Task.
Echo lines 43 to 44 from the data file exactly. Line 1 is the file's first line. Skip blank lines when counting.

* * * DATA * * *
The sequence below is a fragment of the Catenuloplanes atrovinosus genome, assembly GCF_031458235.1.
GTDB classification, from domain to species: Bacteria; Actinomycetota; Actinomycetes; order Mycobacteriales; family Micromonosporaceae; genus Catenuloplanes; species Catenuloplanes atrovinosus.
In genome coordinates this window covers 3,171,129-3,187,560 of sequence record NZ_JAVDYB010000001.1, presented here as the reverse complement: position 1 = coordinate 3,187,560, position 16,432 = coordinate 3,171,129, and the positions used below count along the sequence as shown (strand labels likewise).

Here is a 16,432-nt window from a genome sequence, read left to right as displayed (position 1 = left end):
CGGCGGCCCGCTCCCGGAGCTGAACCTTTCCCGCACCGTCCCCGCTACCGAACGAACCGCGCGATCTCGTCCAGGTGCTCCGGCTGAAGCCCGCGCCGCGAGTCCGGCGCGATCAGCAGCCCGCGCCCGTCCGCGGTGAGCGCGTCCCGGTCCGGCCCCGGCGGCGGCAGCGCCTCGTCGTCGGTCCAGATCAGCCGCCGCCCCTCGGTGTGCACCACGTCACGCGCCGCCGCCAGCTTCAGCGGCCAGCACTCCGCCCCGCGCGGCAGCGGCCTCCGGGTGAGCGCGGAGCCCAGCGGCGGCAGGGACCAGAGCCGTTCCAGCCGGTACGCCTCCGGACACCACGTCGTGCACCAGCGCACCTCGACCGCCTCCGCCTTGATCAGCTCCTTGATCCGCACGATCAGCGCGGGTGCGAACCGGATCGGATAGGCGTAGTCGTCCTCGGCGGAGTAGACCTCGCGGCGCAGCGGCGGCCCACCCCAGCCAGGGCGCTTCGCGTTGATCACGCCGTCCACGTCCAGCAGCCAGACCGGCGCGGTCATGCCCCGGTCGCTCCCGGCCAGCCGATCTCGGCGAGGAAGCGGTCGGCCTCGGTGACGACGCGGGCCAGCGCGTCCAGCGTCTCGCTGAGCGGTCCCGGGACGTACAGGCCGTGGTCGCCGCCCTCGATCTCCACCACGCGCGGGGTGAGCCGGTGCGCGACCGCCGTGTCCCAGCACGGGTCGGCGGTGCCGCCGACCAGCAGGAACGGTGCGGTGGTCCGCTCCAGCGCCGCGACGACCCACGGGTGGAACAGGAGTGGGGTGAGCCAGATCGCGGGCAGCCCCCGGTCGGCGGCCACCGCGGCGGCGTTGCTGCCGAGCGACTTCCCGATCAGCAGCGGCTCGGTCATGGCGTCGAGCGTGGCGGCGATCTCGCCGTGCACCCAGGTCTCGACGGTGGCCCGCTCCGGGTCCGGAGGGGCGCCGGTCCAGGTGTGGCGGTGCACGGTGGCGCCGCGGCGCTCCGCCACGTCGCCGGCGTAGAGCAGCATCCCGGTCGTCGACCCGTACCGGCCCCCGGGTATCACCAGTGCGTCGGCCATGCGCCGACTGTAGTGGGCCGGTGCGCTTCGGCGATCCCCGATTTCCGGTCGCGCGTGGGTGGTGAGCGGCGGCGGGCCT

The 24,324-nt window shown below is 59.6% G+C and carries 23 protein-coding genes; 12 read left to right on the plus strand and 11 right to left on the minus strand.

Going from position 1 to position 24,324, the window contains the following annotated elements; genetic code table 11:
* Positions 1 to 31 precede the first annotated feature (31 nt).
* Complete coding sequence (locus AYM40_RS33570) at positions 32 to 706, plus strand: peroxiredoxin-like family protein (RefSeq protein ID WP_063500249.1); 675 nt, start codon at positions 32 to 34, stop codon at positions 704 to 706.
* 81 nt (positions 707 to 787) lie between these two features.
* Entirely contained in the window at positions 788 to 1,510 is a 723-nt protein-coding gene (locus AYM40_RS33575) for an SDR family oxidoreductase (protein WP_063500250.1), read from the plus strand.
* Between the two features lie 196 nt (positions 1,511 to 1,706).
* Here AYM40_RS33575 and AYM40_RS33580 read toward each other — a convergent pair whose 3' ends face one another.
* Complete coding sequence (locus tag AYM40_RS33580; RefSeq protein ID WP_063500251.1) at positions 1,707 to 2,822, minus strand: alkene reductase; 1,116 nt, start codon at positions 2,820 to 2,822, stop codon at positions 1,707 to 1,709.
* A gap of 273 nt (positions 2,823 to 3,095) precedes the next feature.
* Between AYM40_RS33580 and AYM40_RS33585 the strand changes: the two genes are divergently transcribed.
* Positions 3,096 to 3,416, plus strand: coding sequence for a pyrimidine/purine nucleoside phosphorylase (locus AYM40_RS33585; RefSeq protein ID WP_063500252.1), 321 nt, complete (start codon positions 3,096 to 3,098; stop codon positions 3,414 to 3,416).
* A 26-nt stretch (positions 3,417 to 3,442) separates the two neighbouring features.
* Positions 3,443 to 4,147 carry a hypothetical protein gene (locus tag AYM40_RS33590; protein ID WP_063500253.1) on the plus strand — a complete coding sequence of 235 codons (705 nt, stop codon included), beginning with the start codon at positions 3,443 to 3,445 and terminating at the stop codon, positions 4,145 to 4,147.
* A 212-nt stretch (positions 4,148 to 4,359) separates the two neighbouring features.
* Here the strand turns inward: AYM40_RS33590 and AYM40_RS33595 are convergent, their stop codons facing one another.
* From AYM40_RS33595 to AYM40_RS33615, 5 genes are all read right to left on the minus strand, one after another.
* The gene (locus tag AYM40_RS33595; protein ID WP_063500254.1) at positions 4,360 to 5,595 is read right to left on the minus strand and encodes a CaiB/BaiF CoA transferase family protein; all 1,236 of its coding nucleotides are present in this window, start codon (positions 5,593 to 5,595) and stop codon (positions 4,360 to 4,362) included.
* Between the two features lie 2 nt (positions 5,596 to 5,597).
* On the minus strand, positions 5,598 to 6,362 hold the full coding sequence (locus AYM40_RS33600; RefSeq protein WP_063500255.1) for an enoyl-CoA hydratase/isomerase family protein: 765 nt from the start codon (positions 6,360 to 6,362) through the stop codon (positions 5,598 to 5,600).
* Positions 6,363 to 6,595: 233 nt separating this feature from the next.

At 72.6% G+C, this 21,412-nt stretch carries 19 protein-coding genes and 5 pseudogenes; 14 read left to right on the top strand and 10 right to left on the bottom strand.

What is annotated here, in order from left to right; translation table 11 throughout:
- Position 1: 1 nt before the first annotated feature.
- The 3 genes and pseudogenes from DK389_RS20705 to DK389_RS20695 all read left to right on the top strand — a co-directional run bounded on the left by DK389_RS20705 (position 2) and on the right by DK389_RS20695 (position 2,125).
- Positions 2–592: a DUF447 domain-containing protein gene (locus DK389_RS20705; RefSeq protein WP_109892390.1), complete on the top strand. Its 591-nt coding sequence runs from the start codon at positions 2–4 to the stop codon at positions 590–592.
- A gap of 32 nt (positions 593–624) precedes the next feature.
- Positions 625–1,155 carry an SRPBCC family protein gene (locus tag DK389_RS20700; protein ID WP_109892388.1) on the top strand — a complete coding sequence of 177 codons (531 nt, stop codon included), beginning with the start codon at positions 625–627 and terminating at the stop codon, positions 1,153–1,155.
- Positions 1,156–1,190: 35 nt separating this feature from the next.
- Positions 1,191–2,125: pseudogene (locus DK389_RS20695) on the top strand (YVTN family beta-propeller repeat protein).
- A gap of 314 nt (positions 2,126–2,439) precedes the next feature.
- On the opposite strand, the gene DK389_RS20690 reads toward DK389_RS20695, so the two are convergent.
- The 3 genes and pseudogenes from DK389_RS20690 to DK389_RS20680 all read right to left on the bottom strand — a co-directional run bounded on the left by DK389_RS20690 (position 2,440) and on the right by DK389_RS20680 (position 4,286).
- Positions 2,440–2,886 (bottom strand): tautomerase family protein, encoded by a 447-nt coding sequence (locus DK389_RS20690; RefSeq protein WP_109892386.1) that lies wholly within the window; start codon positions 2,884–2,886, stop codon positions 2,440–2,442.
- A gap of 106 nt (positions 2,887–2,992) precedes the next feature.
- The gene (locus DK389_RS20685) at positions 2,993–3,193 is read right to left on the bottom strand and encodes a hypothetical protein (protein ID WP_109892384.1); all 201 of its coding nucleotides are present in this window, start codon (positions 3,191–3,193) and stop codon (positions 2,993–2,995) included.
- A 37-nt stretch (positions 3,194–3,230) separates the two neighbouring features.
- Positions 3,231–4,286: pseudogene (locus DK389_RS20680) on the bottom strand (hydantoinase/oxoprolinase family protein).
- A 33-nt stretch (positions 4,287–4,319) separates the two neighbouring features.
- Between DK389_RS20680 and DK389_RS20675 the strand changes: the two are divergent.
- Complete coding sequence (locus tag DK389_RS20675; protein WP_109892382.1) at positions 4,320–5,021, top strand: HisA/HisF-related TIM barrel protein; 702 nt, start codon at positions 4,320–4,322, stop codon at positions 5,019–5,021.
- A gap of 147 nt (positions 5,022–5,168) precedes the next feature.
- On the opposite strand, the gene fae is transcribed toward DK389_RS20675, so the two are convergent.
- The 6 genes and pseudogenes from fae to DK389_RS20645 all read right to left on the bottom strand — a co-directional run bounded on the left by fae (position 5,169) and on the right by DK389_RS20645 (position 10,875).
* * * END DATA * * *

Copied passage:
- Positions 3,231–4,286: pseudogene (locus DK389_RS20680) on the bottom strand (hydantoinase/oxoprolinase family protein).
- A 33-nt stretch (positions 4,287–4,319) separates the two neighbouring features.